Internships: to pay or not to pay?
For young people trying to get a foot on the career ladder, internships offer valuable experience.
But lawsuits are mounting that claim the often unpaid positions violate U.S. labor laws, prompting experts to call for changes.
Actresses and fashion designers Mary-Kate and Ashley Olsen were the latest high-profile employers to be hit with a lawsuit when a former intern at their company filed a case last week.
Shahista Lalani claims she worked 50 hours a week for Dualstar Entertainment Group and was not paid. The company has said the allegations are groundless.
Similar cases have been filed by disgruntled interns since 2011, when Eric Glatt and Alexander Footman launched their lawsuit against Fox Searchlight Pictures claiming it had violated minimum wage laws.
In March, media and entertainment company Viacom Inc agreed to pay $7.2 million to end a class action lawsuit by former interns.
The U.S. Department of Labor has issued rules for private-sector companies to meet when offering unpaid internships. It stipulates the work must be educational, beneficial and supervised and that the employer derives no advantage from it.
But Diana Furchtgott-Roth, an author and former chief economist at the U.S. Department of Labor, said the rules are unfair and need to be changed.
“It makes it practically impossible for a for-profit company to get an unpaid intern without the risk of being sued,” she said in an interview, adding that Congress and the White House both offer unpaid internships.
“If it is wrong to hire an unpaid intern at a for-profit, it should be wrong to hire one at a non-profit too,” she said.
GLAMOUR INDUSTRIES, UNFAIR ADVANTAGE
For many young people, internships are their only way to get into the workforce.
Lisa Echenique, a 22 year-old New Yorker, completed three internships in the fashion and retail industry. One was paid and she received college credit for the other two.
“It gave me a good sense of what my future would look like,” she said, adding the experience was beneficial although she thinks all interns should be paid.
But Furchtgott-Roth said paying all interns would further limit the number of internships available, which would hamper young people’s chances of getting their dream job.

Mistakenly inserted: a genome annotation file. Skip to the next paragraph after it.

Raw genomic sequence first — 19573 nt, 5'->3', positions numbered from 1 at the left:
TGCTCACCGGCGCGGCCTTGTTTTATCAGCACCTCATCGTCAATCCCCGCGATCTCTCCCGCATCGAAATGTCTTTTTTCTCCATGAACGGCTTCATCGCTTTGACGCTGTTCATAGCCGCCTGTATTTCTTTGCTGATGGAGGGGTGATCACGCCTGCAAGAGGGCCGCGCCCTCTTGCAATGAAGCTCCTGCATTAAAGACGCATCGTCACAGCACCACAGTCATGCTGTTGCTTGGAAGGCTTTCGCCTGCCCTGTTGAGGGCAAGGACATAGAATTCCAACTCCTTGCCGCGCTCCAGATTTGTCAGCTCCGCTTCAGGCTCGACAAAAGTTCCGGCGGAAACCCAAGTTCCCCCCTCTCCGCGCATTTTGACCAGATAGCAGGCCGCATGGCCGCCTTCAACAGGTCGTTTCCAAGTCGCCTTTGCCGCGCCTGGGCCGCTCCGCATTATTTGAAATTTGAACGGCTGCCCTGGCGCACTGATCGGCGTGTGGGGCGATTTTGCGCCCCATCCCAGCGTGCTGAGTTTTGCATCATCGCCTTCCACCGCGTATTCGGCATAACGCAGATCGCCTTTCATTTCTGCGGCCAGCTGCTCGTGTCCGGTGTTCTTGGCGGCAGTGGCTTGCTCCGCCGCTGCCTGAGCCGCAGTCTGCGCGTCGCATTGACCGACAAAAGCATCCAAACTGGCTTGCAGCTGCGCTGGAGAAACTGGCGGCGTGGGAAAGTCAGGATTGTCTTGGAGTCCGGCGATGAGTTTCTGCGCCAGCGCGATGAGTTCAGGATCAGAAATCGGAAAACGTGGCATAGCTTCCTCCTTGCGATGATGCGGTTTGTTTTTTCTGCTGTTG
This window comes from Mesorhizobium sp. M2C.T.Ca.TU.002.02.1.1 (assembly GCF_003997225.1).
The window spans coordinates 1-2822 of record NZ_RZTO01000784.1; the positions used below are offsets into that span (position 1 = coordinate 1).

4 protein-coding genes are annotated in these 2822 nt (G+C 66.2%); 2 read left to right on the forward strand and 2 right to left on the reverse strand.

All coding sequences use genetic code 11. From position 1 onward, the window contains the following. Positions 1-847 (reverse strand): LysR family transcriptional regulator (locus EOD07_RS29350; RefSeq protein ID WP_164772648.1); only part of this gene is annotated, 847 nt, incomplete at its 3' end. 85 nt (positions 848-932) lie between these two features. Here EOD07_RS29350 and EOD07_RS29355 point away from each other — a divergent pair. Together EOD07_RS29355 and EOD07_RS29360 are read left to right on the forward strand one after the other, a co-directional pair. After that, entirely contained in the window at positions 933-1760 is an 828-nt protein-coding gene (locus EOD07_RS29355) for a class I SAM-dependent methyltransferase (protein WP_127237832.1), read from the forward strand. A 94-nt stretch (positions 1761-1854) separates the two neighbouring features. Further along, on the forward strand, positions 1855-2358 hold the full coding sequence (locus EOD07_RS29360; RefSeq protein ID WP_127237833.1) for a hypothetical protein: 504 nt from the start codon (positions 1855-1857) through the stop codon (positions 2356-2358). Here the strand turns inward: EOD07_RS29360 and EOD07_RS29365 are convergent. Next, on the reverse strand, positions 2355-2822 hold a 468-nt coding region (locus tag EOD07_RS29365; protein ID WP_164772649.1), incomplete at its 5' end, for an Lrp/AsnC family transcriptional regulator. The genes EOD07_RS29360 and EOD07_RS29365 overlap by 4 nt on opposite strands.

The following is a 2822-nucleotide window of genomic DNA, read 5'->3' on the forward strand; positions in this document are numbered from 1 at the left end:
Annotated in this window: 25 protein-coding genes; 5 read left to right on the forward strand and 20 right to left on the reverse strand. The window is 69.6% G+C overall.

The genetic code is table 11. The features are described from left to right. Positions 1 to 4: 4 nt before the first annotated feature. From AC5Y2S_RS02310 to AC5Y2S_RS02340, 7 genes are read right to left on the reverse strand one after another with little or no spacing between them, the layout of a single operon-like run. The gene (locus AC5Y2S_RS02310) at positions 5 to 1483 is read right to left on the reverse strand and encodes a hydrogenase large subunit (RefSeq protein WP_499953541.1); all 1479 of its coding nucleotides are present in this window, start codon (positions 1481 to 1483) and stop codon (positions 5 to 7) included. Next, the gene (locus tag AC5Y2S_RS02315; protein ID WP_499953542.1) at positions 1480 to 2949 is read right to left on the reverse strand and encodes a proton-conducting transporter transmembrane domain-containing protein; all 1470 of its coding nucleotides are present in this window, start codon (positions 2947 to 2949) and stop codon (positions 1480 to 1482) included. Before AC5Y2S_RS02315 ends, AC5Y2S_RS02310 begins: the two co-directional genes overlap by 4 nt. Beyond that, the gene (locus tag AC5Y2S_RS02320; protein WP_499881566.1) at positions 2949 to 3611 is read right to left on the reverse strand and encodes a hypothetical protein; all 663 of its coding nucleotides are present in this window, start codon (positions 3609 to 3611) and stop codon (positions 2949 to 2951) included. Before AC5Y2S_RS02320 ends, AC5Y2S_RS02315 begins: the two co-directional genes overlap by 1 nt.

She believes the Labor Department should issue new guidelines making all internships – both in non-profits and the private sector – unpaid. They should also be limited to three months to protect an intern from being exploited.
“By the end of three months, you’ve learned what the workplace is like and you’ve got some experience,” she explained.
Opponents argue that unpaid internships foster class divisions and an opportunity gap because lower-income students cannot afford to do them.
Robert Shindell, vice president and chief learning officer at the college recruiting, consulting and research firm Intern Bridge, said the majority of unpaid internships are in so-called glamour industries, such as fashion, music, television, media and journalism, and not other sectors.
His solution would be for all employers to pay interns the minimum wage.
“Why in our society would we not pay someone for work that they do?,” Shindell asked. “I think it is part of our moral fabric of who we are as a society. You do work and with that work you get paid a minimum wage.”
John Balitis, a Arizona-based attorney at Fennemore Craig who has advised companies about internships, suggests the Congress would be best placed to address the uncertainty and controversy about internships.
“If Congress took some action it would resolve the confusion about the whole area,” he added.
(Editing by G